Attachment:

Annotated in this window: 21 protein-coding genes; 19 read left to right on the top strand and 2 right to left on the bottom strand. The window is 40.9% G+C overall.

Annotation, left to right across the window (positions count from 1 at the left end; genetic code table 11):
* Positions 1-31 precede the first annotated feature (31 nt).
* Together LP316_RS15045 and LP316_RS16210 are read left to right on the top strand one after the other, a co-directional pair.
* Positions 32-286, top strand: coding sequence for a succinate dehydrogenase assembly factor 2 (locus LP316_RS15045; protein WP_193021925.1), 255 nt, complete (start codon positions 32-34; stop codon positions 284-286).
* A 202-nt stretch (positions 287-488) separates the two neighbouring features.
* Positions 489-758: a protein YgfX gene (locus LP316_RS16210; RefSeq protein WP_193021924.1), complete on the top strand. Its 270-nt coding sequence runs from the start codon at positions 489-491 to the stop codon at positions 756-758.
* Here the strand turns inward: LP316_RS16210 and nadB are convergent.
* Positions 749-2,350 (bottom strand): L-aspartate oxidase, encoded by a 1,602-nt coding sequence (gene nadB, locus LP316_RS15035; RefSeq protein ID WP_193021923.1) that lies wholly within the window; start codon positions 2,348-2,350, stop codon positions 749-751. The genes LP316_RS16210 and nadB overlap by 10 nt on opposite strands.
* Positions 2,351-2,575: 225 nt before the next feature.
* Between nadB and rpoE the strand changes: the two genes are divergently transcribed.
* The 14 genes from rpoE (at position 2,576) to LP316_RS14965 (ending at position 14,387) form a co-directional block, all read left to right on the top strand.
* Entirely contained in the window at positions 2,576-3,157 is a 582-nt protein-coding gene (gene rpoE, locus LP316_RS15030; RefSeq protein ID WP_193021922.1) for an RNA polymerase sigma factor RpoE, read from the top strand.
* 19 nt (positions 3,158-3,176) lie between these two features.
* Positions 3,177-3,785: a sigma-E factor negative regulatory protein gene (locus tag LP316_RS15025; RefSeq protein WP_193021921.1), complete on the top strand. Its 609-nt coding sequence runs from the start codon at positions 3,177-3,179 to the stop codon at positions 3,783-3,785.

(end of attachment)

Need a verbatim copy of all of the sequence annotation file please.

Annotated in this window: 21 protein-coding genes; 19 read left to right on the top strand and 2 right to left on the bottom strand. The window is 40.9% G+C overall.

Annotation, left to right across the window (positions count from 1 at the left end; genetic code table 11):
* Positions 1-31 precede the first annotated feature (31 nt).
* Together LP316_RS15045 and LP316_RS16210 are read left to right on the top strand one after the other, a co-directional pair.
* Positions 32-286, top strand: coding sequence for a succinate dehydrogenase assembly factor 2 (locus LP316_RS15045; protein WP_193021925.1), 255 nt, complete (start codon positions 32-34; stop codon positions 284-286).
* A 202-nt stretch (positions 287-488) separates the two neighbouring features.
* Positions 489-758: a protein YgfX gene (locus LP316_RS16210; RefSeq protein WP_193021924.1), complete on the top strand. Its 270-nt coding sequence runs from the start codon at positions 489-491 to the stop codon at positions 756-758.
* Here the strand turns inward: LP316_RS16210 and nadB are convergent.
* Positions 749-2,350 (bottom strand): L-aspartate oxidase, encoded by a 1,602-nt coding sequence (gene nadB, locus LP316_RS15035; RefSeq protein ID WP_193021923.1) that lies wholly within the window; start codon positions 2,348-2,350, stop codon positions 749-751. The genes LP316_RS16210 and nadB overlap by 10 nt on opposite strands.
* Positions 2,351-2,575: 225 nt before the next feature.
* Between nadB and rpoE the strand changes: the two genes are divergently transcribed.
* The 14 genes from rpoE (at position 2,576) to LP316_RS14965 (ending at position 14,387) form a co-directional block, all read left to right on the top strand.
* Entirely contained in the window at positions 2,576-3,157 is a 582-nt protein-coding gene (gene rpoE, locus LP316_RS15030; RefSeq protein ID WP_193021922.1) for an RNA polymerase sigma factor RpoE, read from the top strand.
* 19 nt (positions 3,158-3,176) lie between these two features.
* Positions 3,177-3,785: a sigma-E factor negative regulatory protein gene (locus tag LP316_RS15025; RefSeq protein WP_193021921.1), complete on the top strand. Its 609-nt coding sequence runs from the start codon at positions 3,177-3,179 to the stop codon at positions 3,783-3,785.